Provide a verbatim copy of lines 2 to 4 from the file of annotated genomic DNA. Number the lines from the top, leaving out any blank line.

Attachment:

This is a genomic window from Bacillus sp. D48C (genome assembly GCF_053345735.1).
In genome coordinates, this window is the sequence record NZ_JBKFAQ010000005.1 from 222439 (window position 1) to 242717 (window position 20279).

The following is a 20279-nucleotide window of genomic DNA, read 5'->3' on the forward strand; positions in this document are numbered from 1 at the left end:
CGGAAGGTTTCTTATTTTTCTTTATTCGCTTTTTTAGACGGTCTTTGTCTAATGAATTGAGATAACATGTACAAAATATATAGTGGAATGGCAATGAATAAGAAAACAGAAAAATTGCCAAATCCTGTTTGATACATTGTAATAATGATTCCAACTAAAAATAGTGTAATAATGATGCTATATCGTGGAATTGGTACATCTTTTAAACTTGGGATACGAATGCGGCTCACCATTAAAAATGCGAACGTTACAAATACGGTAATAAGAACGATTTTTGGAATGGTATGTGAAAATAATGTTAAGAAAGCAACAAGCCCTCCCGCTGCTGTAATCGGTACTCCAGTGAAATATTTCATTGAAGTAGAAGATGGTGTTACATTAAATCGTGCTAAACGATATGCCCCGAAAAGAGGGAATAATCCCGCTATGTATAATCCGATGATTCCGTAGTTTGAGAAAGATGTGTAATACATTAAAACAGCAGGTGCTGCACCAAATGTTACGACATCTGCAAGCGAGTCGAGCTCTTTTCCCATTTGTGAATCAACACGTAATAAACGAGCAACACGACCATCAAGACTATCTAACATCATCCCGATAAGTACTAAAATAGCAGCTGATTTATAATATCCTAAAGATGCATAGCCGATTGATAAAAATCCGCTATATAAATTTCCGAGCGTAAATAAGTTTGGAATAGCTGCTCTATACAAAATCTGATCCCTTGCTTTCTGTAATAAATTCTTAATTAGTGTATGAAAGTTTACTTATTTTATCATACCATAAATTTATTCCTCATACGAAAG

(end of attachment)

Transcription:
In genome coordinates, this window is the sequence record NZ_JBKFAQ010000005.1 from 222439 (window position 1) to 242717 (window position 20279).

The following is a 20279-nucleotide window of genomic DNA, read 5'->3' on the forward strand; positions in this document are numbered from 1 at the left end:
CGGAAGGTTTCTTATTTTTCTTTATTCGCTTTTTTAGACGGTCTTTGTCTAATGAATTGAGATAACATGTACAAAATATATAGTGGAATGGCAATGAATAAGAAAACAGAAAAATTGCCAAATCCTGTTTGATACATTGTAATAATGATTCCAACTAAAAATAGTGTAATAATGATGCTATATCGTGGAATTGGTACATCTTTTAAACTTGGGATACGAATGCGGCTCACCATTAAAAATGCGAACGTTACAAATACGGTAATAAGAACGATTTTTGGAATGGTATGTGAAAATAATGTTAAGAAAGCAACAAGCCCTCCCGCTGCTGTAATCGGTACTCCAGTGAAATATTTCATTGAAGTAGAAGATGGTGTTACATTAAATCGTGCTAAACGATATGCCCCGAAAAGAGGGAATAATCCCGCTATGTATAATCCGATGATTCCGTAGTTTGAGAAAGATGTGTAATACATTAAAACAGCAGGTGCTGCACCAAATGTTACGACATCTGCAAGCGAGTCGAGCTCTTTTCCCATTTGTGAATCAACACGTAATAAACGAGCAACACGACCATCAAGACTATCTAACATCATCCCGATAAGTACTAAAATAGCAGCTGATTTATAATATCCTAAAGATGCATAGCCGATTGATAAAAATCCGCTATATAAATTTCCGAGCGTAAATAAGTTTGGAATAGCTGCTCTATACAAAATCTGATCCCTTGCTTTCTGTAATAAATTCTTAATTAGTGTATGAAAGTTTACTTATTTTATCATACCATAAATTTATTCCTCATACGAAAG